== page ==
Constellation Science Project Ideas

Child viewing the stars

Did you know there are 88 constellations in the modern sky? While most people know the North Star and the Big Dipper, few people can find the other, lesser-known constellations. By using a printable star chart and helping children make constellation-related projects, you might help shape the next Stephen Hawking or Nancy Grace Roman.

Constellation Jar

The constellation jar is a fun project for young children to complete with the help of a parent. Children can use their jars afterward as a night light or enjoy a starry night on their ceiling. The project is appropriate for kids, ages four to eight.


  • Glass jar, mason or pickle jar works well
  • Aluminum foil
  • Sharp object for poking holes (e.g., skewer, pen, paper clip)
  • Marker
  • Printable star chart
  • LED press button light
  • Tape
  • Scissors


  1. Children should make sure the jar is clean if they are recycling a food jar.
  2. Measure the aluminum foil around the outside of the jar. Make sure the foil overlaps about a half an inch. Cut the remaining foil off.
  3. Lay the foil flat on the table.
  4. Use the printable star chart to poke holes in the foil where stars are located.
  5. After the star holes have been poked, use a marker to trace the outline of the constellation.
  6. Repeat with as many constellations as the child would like.
  7. Once all the stars have been created in the foil, wrap the foil around the outside of the jar, taping it securely on the jar.
  8. Place one LED push button light in the jar.
  9. Shut off the lights or move to a dark closet to see a starry night appear before your eyes.

Star Projector

The star projector is a great project for young children (ages three to seven) to teach them to recognize the constellations. Children will be able to show their constellations on the wall with this cool projector.


  • Oatmeal tube container
  • Cardboard (e.g., cereal box, shoe box)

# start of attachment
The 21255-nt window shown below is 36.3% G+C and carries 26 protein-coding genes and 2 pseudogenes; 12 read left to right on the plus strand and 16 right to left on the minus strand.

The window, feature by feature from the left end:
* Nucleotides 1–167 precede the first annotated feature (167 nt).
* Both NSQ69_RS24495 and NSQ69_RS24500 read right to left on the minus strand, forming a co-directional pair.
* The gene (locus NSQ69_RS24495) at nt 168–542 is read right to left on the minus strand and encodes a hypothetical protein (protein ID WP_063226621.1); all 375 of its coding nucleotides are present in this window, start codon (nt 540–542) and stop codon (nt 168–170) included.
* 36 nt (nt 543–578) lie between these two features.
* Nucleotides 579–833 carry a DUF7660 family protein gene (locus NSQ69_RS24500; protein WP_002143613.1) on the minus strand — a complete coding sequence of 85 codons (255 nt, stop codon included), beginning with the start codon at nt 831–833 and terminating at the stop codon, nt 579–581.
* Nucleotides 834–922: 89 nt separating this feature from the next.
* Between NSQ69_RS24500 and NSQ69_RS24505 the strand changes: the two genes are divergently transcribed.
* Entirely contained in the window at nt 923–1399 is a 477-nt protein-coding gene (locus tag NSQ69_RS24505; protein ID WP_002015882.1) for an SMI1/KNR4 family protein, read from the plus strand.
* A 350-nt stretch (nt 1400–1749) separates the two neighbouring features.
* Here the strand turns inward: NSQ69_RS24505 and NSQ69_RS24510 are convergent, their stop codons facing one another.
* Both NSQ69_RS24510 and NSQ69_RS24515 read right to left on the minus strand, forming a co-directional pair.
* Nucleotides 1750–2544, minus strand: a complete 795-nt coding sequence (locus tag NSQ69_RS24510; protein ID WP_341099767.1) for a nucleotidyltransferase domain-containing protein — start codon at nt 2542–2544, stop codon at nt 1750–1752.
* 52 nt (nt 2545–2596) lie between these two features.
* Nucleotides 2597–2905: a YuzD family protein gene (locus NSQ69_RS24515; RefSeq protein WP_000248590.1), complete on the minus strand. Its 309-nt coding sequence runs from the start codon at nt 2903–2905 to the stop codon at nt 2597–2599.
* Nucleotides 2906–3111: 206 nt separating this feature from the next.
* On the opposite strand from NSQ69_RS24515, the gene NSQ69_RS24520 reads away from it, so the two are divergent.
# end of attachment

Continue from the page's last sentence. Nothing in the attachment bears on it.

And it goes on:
• Scissors
  • Printable star chart
  • Flashlight
  • Pencil or thumb tacks
  • Black construction paper
  • Stickers, markers, crayons
  • Tape


  1. The parent should cut the cardboard top out of the plastic ring of the oatmeal tub container.
  2. Cut a small hole to fit a flashlight in the bottom of the tube.
  3. The child can use black construction paper, stickers, markers or anything else to decorate the tube container.
  4. Trace the shape of the top of the oatmeal container on a piece of cardboard to make several circles.
  5. Cut the cardboard circles out.
  6. Place the printable star chart on top of a cardboard circle. Choose a constellation and poke holes in the cardboard using a pencil or thumb tack where the stars are located in the constellation.
  7. Label the constellation.
  8. Repeat with as many constellations as the child would like.
  9. Place one constellation in the top of the oatmeal tube.
  10. Place the flashlight in the bottom hole.
  11. Turn the lights off or move to a dark closet to see the constellation light up on the ceiling.

Fiber Optics Constellations

Not only will teenagers learn the constellations, but they will learn the basics of fiber optics and building a simple circuit. This project is appropriate for high school students.



  1. Cut both ends of the resistor in half.
  2. Connect one end of the resistor to the red wire of the battery pack.